Hollywood has done another remake of a genre breaking, thought provoking film noir and delivered another very average film.
The French film, 13 (Tzameti), shocked cinemagoers around the world with its back and white edgy raw filmmaking, and left stark unforgettable images ingrained in your mind long after you had seen the movie. The remake does nothing of the sort.
Sam Riley plays the role of Vince, a young electrician, who overhears that one of his clients made lots of money by doing something very secretive that haunted him to his dying day. Sam then steals his identity in the hope of getting rich quick. He foolishly stumbles upon a very dark and seedy world where men gamble on the lives of others, and there is no turning back for him. This secret organisation consists of everyone from the filthy rich to desperate gamblers, who gamble on men stripped of their dignity and identity, who are then forced to wear T shirts with their allocated number – hence the no. 13 of the title that Vince is chosen to wear. They are then forced to stand in circles playing Russian Roulette.
Each of the players has their own story, but needlessly to say only a couple of them are touched upon e.g unsurprisingly Ray Winstone and Mickey Rourke! Each player stands in a circle and then follows the instructions laid down by the very enigmatic and colourful Michael Shannon (Boardwalk Empire – who is the only stand out in the film) as they raise their guns to head of the person in front of them, pulling the trigger as a lightbulb goes on.
The problem with the film over the original are the star turns, whilst the film is written and directed by Gela Babluani, who directed the original, he has failed to capture the intensity and edginess of the original, even the simple but very effective light bulb scenes fail to work in colour. Jason Statham, Mickey Rourke and Ray Winstone basically play the same characters they usually do in their films and are given needless characterisations which are not required. The original film dealt more with the situation Vince was drawn into and you could almost smell the fear, while this remake has taken away all the original intensity and has delivered us a very poor Hunger Games for adults with guns.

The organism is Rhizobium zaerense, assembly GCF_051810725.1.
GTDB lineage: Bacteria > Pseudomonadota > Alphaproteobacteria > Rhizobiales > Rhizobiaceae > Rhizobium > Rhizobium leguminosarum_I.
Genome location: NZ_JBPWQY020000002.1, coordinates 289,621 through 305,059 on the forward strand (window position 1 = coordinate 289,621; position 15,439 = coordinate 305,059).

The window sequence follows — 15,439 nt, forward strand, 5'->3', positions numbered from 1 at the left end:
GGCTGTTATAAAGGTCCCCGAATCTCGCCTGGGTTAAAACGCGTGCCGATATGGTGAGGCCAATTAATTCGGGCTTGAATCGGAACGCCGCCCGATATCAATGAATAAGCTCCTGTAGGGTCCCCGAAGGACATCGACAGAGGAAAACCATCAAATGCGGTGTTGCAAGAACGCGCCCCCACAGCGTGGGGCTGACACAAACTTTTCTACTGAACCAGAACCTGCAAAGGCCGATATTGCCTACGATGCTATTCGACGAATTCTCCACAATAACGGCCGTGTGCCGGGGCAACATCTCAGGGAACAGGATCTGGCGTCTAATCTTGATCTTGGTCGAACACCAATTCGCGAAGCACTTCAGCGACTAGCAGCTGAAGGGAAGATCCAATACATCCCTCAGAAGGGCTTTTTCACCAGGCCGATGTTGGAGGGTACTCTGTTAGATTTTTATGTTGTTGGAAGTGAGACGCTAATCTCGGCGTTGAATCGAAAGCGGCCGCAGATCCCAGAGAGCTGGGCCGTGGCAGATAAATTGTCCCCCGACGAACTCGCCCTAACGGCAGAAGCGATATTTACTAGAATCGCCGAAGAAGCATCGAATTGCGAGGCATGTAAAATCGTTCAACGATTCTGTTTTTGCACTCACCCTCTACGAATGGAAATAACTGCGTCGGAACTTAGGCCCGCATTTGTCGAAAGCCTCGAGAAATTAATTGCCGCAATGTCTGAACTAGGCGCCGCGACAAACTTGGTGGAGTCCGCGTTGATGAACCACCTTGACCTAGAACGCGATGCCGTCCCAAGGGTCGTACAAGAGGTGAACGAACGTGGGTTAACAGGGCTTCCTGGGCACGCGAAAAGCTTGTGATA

Even the DVD’s cover seems wrongly pitched. It looks like a colourful rehash of Snatch or any other British Gangster movie, when it would be more effective if it displayed a black and white cover in the style of say Man Bites Dog, which would be more representative of the content we would hope to see.
Overall Verdict: The film is not a disaster by any means, and will be enjoyable to any Ray Winstone fan, but more discerning movie buffs should stick to the original.
Reviewer: Stephen Sclater